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Sunday, December 7, 2014

Psychotherapy Blog: Beyond the "Band Aid" Approach to Overcoming Psychological Problems - Part 2

I began discussing this topic in my prior article, Beyond the "Band Aid" Approach to Overcoming Psychological Problems - Part 1.  In Part 1, I outlined the problems of taking a "band aid" (also known as a "quick fix") approach to resolving psychological problems.  In that article, I discussed the problems involved in only taking psychotropic medication (instead of also attending psychotherapy) or only attending a few sessions of therapy to vent and feel better momentarily without resolving the underlying issues related to the problem.

Beyond the "Band Aid" Approach to Overcoming Psychological Problems

In this article, I'll expand on this topic by giving a composite scenario, which is made up of many different cases with all identifying information changed to protect confidentiality:

Ted
Ted had a long history of anxiety that began when he was a young child.

He was the oldest of five children in a family who lived from one crisis to the next.  Both parents worked two jobs and so Ted was usually in charge of taking care of his younger siblings.

Ted's anxiety began when he was a child
Ted, who was too young to take care of siblings, often felt overwhelmed.

He never allowed his parents or siblings to see how anxious he was, so he felt alone with his fears and sense of inadequacy.

Fortunately, by the time Ted went away to college, his family's financial situation had improved substantially so his parents no longer needed to each work two jobs, and Ted was free to go away to college.

But even with the improvement in their financial resources, the family was so accustomed to being in crisis that they would often react to common everyday family problems as if there was a crisis.

Both of the parents came from traumatic, crisis-oriented family backgrounds and neither had ever gone for psychological help, so this pattern was deeply ingrained and passed on from one generation to the next (see my article:  Psychotherapy and Transgenerational Trauma).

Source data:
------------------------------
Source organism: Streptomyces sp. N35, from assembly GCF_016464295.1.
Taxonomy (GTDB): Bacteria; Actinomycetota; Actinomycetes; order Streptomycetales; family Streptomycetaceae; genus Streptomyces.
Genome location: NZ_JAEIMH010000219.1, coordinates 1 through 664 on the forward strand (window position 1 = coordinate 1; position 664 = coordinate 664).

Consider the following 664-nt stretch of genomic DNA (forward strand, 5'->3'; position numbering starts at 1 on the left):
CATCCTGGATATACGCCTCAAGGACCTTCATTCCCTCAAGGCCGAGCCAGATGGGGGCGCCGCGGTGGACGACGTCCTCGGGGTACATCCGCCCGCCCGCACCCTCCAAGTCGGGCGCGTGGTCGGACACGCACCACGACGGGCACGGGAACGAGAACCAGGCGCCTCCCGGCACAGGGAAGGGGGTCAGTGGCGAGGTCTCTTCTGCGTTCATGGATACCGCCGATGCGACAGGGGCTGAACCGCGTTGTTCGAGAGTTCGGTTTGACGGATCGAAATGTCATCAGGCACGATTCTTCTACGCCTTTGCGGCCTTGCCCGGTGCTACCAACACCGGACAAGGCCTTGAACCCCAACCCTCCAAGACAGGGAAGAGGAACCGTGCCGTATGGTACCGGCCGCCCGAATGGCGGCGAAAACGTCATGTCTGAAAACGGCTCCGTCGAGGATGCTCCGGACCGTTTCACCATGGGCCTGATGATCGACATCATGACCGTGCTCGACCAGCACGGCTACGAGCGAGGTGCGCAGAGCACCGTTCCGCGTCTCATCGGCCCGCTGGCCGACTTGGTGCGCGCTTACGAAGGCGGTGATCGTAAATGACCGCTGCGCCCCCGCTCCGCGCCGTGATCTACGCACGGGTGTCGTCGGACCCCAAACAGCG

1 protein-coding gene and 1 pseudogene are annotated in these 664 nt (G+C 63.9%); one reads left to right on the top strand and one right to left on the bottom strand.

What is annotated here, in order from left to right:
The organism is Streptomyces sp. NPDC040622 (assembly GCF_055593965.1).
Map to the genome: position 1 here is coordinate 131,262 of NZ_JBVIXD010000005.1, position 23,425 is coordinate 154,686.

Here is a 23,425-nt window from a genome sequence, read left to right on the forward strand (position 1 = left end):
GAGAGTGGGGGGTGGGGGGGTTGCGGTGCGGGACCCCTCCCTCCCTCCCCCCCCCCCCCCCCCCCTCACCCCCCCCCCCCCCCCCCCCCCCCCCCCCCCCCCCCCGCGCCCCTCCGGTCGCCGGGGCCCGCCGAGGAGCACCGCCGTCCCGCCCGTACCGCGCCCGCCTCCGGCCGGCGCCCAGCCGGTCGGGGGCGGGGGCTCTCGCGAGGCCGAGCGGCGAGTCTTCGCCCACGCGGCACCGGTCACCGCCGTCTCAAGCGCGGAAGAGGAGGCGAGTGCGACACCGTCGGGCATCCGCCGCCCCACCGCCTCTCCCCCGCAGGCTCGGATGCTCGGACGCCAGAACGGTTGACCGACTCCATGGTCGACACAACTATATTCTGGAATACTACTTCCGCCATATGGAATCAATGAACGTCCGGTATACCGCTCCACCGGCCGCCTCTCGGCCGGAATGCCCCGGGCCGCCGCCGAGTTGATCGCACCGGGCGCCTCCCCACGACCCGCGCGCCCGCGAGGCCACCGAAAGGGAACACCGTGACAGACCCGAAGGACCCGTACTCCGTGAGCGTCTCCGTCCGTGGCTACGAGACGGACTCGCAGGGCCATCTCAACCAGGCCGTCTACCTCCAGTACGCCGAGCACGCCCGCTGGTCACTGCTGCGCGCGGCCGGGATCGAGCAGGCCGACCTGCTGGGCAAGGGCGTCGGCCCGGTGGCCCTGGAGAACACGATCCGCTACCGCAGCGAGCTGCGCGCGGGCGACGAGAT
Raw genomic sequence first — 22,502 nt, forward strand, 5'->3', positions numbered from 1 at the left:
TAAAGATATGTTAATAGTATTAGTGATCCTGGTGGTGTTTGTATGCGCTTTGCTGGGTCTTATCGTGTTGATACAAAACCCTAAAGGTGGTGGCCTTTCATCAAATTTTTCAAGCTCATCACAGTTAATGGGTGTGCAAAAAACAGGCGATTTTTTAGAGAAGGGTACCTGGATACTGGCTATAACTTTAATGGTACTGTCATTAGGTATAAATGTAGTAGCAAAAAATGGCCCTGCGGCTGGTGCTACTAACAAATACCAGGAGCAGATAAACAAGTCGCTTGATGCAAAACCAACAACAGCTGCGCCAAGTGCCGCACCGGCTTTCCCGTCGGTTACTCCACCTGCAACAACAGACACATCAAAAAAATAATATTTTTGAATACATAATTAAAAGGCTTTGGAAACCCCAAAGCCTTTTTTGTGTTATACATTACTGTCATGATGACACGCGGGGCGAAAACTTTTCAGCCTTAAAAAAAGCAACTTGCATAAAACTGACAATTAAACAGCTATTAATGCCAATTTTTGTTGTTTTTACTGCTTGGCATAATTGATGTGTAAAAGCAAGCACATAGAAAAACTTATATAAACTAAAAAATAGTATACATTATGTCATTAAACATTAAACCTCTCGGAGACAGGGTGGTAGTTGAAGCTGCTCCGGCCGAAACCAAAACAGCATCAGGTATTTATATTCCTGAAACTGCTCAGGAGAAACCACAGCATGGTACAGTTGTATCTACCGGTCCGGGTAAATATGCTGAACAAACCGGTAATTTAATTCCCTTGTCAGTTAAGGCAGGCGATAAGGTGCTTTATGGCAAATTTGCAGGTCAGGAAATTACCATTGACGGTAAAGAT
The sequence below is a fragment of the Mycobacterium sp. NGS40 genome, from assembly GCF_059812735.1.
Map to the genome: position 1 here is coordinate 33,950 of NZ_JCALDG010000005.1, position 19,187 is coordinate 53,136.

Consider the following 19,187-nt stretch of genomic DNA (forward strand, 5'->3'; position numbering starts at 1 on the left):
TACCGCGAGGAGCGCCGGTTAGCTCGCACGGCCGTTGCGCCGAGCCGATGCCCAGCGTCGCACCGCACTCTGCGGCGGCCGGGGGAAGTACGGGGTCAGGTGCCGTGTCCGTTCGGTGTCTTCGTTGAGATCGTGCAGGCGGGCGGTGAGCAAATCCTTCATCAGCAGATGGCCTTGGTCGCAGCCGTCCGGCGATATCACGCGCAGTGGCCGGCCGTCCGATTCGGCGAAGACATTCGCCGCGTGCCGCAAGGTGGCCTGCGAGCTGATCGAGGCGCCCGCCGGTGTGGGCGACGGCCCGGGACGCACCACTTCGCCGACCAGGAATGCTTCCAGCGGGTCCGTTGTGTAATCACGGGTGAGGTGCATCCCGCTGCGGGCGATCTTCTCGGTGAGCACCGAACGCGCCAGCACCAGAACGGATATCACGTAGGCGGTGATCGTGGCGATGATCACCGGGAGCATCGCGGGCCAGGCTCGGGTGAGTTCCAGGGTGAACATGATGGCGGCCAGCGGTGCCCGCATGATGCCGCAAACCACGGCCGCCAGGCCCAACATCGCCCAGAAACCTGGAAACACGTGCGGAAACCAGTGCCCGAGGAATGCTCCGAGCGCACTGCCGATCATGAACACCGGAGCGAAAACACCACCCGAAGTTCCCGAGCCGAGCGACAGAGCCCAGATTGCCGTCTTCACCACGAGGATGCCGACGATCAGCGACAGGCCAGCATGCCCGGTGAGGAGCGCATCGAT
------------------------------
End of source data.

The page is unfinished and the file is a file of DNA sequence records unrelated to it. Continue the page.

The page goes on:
While Ted was in college, he often received calls from family members who were reacting to everyday problems as if they were crises.  This exacerbated Ted's anxiety to the point where he wasn't sleeping and he had some difficulty concentrating on his schoolwork.

When Ted was in college, he had problems concentrating on his work
After suffering several weeks with insomnia and poor concentration, Ted came home to see his family doctor, who placed him on an anti-anxiety medication called Xanax.

For a period of time after that, Ted took Xanax whenever he felt anxious and it helped him to calm down.  But it didn't help him to overcome the underlying issues that were creating problems for him.

One of those problems was that Ted continued to feel deeply inadequate.  What started as a sense of inadequacy about himself as a child trying to take care of his siblings continued into his adulthood in every area of his life.  And, although the medication helped to take the edge off of his anxiety, it didn't change the way he felt about himself.

Even worse, he began to realize that he needed more and more Xanax in order to function, and he knew that he couldn't go on this way.

Ted's doctor referred him to a psychotherapist

With the help of his doctor, he titrated off Xanax, he accepted the doctor's referral for psychotherapy to a licensed psychotherapist, and he attended a few therapy sessions.

During those sessions, he felt better after talking to the therapist and he also developed a basic understanding of why he felt anxious.

Once he felt some relief, he decided to leave therapy against the therapist's advice, believing that his problems were resolved.  But having a basic understanding about his problems wasn't the same as resolving his problems (see my article:  Healing From the Inside Out: Why Understanding Your Problems Isn't Enough).

In addition, his anxiety returned after the "feel good" feelings wore off.  So, he went to see another therapist, who advised that Ted remain in therapy to work through the underlying issues that were causing Ted's problems  But, once again, after he began feeling better, Ted left therapy (see my article:  When Clients Leave Therapy Prematurely).

After repeating this pattern several times with the same results, Ted felt frustrated and discouraged.  He wondered if, perhaps, therapy didn't work for him.  But he spoke with a close friend, who told Ted how sticking with therapy helped him and Ted realized that his pattern of leaving therapy after a few sessions was the real problem.

Beyond the "Band Aid" Approach:  Getting Help in Therapy

Once Ted accepted this and made a commitment in his next therapy to remain until he worked through the underlying causes of his psychological problems, he was able to work through his problems in therapy with a skilled therapist who was empathetic and supportive.

Getting Help in Therapy
"Band aid" or "quick fix" approaches to overcoming psychological problems rarely work.

Overcoming psychological problems requires a commitment to complete the process beyond "feeling good" temporarily.

If you're struggling with problems that haven't responded to your own efforts or to "quick fix" attempts, you could benefit from the help of a licensed mental health professional who can help you work through your problems beyond just "feeling good."

About Me
I am a licensed NYC psychotherapist, hypnotherapist, EMDR and Somatic Experiencing therapist who works with individual adults and couples.

To find out more about me, visit my website:  Josephine Ferraro, LCSW - NYC Psychotherapist.

To set up a consultation, call me at (212) 726-1006 or email me.

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